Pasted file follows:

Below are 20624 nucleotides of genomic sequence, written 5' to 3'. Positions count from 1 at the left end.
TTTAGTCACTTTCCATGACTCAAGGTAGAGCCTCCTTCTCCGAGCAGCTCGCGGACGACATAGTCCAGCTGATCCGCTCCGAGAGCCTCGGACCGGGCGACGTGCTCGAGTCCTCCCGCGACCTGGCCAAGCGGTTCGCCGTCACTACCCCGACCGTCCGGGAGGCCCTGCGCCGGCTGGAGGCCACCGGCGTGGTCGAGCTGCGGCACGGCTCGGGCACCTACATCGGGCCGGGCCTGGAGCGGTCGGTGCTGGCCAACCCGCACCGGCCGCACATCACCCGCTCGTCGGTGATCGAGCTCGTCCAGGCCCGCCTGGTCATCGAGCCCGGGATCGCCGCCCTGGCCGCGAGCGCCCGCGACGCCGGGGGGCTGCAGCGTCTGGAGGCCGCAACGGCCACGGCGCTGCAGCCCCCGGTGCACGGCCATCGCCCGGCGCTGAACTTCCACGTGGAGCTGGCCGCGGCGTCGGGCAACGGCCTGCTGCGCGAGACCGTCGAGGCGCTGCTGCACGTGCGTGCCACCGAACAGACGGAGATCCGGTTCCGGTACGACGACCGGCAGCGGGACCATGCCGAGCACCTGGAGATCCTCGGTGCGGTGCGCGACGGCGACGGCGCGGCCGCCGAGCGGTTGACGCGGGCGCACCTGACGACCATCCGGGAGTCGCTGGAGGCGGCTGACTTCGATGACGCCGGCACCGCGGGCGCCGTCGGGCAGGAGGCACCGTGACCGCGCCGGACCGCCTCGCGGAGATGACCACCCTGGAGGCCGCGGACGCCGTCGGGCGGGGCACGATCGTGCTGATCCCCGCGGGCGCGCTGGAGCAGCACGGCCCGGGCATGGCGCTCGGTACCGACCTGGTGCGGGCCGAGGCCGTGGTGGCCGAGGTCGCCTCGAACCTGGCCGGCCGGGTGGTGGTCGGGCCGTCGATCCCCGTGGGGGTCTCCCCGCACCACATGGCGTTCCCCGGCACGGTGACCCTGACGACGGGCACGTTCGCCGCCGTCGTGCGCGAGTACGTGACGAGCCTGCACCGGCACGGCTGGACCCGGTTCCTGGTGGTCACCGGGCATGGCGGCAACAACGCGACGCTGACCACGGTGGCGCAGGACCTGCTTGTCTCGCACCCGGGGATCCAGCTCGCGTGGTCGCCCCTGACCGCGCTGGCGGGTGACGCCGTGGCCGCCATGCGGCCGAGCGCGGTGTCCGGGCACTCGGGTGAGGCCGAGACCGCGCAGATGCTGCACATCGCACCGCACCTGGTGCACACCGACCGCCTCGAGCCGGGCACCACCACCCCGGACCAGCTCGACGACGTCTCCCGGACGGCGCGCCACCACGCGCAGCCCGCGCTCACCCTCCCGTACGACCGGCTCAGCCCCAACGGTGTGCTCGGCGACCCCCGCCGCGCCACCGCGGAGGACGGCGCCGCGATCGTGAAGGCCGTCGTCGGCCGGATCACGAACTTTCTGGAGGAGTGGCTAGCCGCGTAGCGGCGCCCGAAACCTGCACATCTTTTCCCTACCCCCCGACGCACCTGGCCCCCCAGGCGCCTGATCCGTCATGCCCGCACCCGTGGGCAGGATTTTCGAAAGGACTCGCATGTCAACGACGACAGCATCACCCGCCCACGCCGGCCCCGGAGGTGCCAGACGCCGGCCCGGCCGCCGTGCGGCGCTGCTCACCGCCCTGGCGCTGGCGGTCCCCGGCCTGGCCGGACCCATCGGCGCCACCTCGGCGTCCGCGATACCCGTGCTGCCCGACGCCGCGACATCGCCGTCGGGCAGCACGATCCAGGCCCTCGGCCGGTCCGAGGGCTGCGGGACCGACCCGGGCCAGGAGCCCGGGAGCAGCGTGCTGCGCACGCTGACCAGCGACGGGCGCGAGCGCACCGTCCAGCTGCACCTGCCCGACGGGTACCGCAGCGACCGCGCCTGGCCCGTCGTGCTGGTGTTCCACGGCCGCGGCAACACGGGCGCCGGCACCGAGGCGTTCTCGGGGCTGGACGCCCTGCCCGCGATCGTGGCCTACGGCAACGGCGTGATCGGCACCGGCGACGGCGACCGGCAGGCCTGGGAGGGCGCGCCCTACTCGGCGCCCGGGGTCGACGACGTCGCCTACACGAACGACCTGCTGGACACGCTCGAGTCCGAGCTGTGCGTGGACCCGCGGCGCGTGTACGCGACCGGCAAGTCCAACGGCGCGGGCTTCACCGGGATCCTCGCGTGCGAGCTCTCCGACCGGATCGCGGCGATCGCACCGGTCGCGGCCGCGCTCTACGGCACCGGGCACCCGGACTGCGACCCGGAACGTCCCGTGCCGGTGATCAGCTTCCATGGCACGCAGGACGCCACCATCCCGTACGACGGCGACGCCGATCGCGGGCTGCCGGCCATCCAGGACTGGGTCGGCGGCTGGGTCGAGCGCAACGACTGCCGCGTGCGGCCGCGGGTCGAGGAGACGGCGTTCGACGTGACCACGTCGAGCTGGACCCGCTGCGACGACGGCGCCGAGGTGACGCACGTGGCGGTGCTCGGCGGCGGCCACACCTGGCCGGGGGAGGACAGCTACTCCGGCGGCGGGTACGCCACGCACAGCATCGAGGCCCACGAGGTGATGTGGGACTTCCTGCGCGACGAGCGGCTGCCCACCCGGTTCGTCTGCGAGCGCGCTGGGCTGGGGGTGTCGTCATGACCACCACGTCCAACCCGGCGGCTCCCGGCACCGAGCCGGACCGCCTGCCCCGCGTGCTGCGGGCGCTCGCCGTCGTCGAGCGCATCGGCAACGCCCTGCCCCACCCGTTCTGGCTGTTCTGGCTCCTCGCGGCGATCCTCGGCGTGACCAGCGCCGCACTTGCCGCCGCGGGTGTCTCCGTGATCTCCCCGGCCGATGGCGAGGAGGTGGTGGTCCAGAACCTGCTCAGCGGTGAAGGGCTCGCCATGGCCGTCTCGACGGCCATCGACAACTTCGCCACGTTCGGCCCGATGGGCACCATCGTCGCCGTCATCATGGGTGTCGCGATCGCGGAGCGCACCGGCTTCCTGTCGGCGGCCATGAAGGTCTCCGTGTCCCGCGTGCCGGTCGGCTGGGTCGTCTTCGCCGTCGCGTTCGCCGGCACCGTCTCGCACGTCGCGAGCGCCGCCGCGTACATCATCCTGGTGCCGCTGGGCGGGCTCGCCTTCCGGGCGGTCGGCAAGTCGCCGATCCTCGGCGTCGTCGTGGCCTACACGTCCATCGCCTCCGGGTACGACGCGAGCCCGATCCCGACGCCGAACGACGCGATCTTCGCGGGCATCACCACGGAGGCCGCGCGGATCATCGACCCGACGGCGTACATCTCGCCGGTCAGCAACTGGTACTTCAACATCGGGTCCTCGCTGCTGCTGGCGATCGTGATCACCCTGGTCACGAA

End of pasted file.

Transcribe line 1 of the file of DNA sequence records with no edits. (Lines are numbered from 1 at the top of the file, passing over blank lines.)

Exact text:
Below are 20624 nucleotides of genomic sequence, written 5' to 3'. Positions count from 1 at the left end.